Helen C. Rountree is emeritus professor of anthropology at Old Dominion University in Norfolk, Virginia. She studied the history of the Virginia Tribes from the 17th century to the 21st century and is considered a leading expert on Pocahontas. The Helen C. Rountree papers include field notes, correspondence, and sound recordings relating to her field work among the Pamunkey, Mattaponi, Nansemond, Rappahannock, Chickahominy, Monacan, as well as the area around Nottoway Reservation and Gingaskin Reservation.
Scope and Contents:
The Helen C Rountree papers contain correspondence, field notes, and sound recordings relating to her field work primarily among Virginian tribes including the Pamunkey, Mattaponi, Nansemond, Rappahannock, Chickahominy, Monacan, as well as the area around Nottoway Reservation and Gingaskin Reservation. Correspondents include Robert Y. Barham, Christian F. Feest, Samuel Proctor, C.G. Holland, Frank Porter, Marshall Becker, and Nancy Oestreich Lurie.
The sound recordings relate to Rountree's fieldwork and contain recordings of the Chickahominy Fall Festivals, 1970, 1972, 1974, 1978, 1981-1986 and a Chickahominy tribal meeting 1987; Nansemond Tribe Spring Festival, 1984, and Homecoming, 1988. Also included are recordings among the Pamumkey; Mattaponi; Shoshoni; Duck Valley Reservation, Nevada; meetings; public events, and some lectures by Helen Rountree and others. There is one unidentified sound cassette.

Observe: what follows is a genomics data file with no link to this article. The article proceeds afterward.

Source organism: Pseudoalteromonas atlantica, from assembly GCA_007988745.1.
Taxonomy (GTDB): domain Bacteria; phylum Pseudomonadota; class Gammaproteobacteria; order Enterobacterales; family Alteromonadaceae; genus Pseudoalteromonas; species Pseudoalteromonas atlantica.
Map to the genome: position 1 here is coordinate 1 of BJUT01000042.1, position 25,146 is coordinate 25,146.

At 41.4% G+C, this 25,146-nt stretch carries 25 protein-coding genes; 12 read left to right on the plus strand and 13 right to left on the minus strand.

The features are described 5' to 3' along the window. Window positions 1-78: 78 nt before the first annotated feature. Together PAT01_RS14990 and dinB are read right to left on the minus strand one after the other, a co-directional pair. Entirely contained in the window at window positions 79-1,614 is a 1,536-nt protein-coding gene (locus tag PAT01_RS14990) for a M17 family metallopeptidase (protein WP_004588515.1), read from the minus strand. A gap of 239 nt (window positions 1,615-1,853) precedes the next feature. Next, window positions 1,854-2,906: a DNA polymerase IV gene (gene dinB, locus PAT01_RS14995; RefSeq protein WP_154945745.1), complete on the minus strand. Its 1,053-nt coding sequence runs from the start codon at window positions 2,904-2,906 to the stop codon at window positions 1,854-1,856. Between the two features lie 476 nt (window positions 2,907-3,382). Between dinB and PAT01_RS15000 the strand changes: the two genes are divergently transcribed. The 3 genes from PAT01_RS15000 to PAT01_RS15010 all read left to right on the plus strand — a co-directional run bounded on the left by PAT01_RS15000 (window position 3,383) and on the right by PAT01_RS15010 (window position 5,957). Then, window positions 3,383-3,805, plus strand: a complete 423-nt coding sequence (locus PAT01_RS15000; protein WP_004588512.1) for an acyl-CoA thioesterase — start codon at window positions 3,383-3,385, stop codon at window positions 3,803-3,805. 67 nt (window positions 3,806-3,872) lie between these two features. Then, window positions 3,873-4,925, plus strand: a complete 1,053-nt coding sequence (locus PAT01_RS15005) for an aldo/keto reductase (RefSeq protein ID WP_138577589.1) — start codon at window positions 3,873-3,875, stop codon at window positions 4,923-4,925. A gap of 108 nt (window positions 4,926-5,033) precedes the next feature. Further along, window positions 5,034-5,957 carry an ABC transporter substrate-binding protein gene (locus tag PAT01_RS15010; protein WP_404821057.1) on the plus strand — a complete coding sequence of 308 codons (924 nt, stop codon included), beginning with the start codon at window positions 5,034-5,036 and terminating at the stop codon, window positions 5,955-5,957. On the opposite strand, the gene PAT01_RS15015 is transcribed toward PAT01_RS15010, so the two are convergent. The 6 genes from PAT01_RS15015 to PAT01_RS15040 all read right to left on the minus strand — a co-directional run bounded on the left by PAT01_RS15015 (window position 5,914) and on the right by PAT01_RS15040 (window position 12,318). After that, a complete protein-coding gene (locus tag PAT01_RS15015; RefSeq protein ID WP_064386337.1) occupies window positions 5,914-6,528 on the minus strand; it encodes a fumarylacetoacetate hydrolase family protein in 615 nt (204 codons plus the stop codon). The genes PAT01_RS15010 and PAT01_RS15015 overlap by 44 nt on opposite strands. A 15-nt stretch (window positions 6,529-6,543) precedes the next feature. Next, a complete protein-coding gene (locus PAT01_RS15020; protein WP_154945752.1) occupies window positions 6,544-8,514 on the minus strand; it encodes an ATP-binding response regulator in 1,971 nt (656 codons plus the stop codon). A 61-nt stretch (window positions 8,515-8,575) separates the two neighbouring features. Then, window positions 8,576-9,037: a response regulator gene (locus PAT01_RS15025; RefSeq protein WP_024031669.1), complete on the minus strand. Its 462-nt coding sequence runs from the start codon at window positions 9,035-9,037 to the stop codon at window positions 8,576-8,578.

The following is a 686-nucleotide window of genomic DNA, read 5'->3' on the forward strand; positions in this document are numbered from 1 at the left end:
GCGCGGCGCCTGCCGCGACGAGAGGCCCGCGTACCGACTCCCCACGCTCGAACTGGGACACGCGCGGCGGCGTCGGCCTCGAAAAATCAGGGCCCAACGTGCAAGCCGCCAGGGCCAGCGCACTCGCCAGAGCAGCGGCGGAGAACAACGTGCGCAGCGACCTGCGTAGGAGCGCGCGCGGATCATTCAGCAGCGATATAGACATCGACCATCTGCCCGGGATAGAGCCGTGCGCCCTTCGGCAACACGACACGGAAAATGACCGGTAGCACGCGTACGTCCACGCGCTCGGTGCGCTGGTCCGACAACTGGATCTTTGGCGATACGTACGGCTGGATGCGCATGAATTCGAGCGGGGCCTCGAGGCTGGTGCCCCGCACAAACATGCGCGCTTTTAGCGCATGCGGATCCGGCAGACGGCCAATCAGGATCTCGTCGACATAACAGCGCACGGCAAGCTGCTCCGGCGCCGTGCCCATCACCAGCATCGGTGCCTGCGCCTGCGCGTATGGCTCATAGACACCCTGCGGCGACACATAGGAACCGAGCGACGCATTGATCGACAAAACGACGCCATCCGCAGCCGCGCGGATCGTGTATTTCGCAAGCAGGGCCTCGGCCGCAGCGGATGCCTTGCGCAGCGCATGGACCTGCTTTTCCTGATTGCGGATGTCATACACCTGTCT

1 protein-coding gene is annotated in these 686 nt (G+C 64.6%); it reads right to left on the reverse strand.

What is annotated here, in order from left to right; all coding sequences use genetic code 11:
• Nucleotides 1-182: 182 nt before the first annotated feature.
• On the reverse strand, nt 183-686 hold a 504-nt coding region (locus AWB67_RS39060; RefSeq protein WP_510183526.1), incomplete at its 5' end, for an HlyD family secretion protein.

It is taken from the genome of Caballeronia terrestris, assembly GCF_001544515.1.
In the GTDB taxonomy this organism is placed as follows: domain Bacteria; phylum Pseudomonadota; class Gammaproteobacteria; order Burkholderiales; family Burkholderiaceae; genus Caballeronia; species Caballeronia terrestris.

The collection contains: Correspondence, 1969-1985; Field notes, 1969-1988; Cook Books, 1981, 1983; Audio Ephemera, undated; Sound Recordings, 1969-1990.
Helen C. Rountree earned an A.B. in Sociology & Anthropology from the College of William and Mary, an M.A. in Anthropology from the University of Utah, and a Ph.D. in Anthropology from the University of Wisconsin-Milwaukee. She joined the faculty of Old Dominion University in Norfolk, Virginia as an Instructor in 1968 and retired as a full Professor in 1999. Dr. Rountree worked initially with the Shoshone in Nevada, then began research on the Algonquian-speaking Native Americans of eastern Virginia, becoming an honorary member of the Nansemond and Upper Mattaponi tribes in Virginia. She is acknowledged as a leading researcher and writer on Virginia Indians from the 17th century to the present and is considered an expert on Pocahontas.
These papers were donated to the National Anthropological Archives by Helen C. Rountree in 2005.
Materials related to interview notes are restricted until June 2025.